• Bill Maher explains his record-breaking losing streak (0-26) at the Emmys to Randee Dawn. "A panel of like 10 people watches one tape. If half of those people are religious, that probably eliminates me right there. A lot of people wouldn't vote for such an outspoken atheist, someone who made 'Religulous.' " THE HOLLYWOOD REPORTER
• The new HBO series "Boardwalk Empire" begins this Sunday, and Frazier Moore was wowed by the first installment, calling it a "wondrous new drama." Set in Atlantic City, "at the dawn of Prohibition when anything goes in this rollicking, stinking-rich resort town, the series boasts a robust cast including Steve Buscemi (as Nucky), Gretchen Mol, Dabney Coleman, Kelly Macdonald and, in a breakout portrayal as Jimmy, Michael Pitt." For creator Terence Winter it's a decade ripe for storytelling. "So much is going on: Women get the right to vote, the Black Sox scandal had just happened, broadcast radio came in and young people were starting to come to the fore influencing culture. All that, plus Prohibition was enacted." AP
• Willa Paskin writes of Tyler Perry's new picture "For Colored Girls," which, she notes, "got pushed up from January to November, landing it smack in the middle of the Oscar race. This is less surprising than it may sound, given 'For Colored Girls' highbrow pedigree. The film is based on the play 'For Colored Girls Who Have Considered Suicide When the Rainbow Is Enuf' by Ntozake Shange, which is structured as a series of twenty prose poems delivered by women. Judging from the trailer, much of the poetry remains. None of the lines delivered — by a cast that includes Janet Jackson, Thandie Newton, Whoopi Goldberg, Kerry Washington, Phylicia Rashad — sound like regular dialogue. A little more regular is the big group hug scene and the omnipresent vibe of melodrama." VULTURE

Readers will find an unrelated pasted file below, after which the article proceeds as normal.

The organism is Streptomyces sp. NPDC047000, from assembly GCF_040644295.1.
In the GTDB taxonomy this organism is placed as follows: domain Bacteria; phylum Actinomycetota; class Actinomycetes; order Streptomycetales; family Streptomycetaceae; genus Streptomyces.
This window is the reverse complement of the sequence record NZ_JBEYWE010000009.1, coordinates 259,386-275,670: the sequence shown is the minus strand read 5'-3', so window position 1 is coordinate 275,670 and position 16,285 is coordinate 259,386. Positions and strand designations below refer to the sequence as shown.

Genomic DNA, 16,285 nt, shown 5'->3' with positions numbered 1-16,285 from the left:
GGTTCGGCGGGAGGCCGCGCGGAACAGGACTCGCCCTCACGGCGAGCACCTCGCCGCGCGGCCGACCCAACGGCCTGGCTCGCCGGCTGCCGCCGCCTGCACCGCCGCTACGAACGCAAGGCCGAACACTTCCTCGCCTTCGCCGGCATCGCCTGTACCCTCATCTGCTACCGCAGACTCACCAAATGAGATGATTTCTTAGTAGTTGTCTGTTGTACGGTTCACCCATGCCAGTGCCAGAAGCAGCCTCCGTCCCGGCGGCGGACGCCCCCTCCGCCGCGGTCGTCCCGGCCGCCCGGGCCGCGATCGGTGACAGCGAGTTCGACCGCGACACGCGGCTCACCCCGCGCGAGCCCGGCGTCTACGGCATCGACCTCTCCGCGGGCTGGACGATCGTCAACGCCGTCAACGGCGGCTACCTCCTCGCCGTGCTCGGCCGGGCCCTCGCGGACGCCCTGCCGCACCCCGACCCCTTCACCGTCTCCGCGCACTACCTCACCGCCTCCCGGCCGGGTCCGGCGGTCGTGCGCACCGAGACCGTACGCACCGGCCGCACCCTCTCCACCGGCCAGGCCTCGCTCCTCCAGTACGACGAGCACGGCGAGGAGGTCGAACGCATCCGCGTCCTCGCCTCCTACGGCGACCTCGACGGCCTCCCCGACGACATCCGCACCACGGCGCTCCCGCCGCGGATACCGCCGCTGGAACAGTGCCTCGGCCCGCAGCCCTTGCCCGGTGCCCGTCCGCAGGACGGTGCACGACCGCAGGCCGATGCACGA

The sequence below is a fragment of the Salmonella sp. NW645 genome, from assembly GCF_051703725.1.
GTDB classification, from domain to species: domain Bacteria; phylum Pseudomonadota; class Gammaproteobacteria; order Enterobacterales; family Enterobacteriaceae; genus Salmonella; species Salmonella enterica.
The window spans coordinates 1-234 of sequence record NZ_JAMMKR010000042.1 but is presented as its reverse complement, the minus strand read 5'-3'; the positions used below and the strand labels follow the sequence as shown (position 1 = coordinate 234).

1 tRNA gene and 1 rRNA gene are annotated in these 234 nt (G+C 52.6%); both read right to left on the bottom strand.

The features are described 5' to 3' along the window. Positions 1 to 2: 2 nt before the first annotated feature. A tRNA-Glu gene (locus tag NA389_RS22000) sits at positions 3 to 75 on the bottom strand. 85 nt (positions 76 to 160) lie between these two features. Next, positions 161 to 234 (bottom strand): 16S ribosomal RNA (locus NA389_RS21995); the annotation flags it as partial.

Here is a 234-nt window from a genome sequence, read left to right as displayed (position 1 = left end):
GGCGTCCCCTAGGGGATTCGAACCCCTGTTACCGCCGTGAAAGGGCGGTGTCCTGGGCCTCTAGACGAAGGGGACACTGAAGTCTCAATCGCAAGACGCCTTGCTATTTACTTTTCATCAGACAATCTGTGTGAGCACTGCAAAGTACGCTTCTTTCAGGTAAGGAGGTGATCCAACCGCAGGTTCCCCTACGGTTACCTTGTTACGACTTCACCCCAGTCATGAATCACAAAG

• Looks like "The Conspirator" won't be contending at this year's Oscars. The Robert Redford film about the assassination of Abraham Lincoln premiered at the Toronto filmfest and, as per this report from Michael Cieply, "Lionsgate and Roadside Attractions said they acquired rights to distribute the film in the United States and plan to release it next spring." NEW YORK TIMES
Top photo: "The Social Network" poster. Credit: Columbia.
Middle photo: Museum of Tolerance International Film Festival logo. Credit: Museum of Tolerance.
Bottom photo: Steve Buscemi in "Boardwalk Empire." Credit: HBO.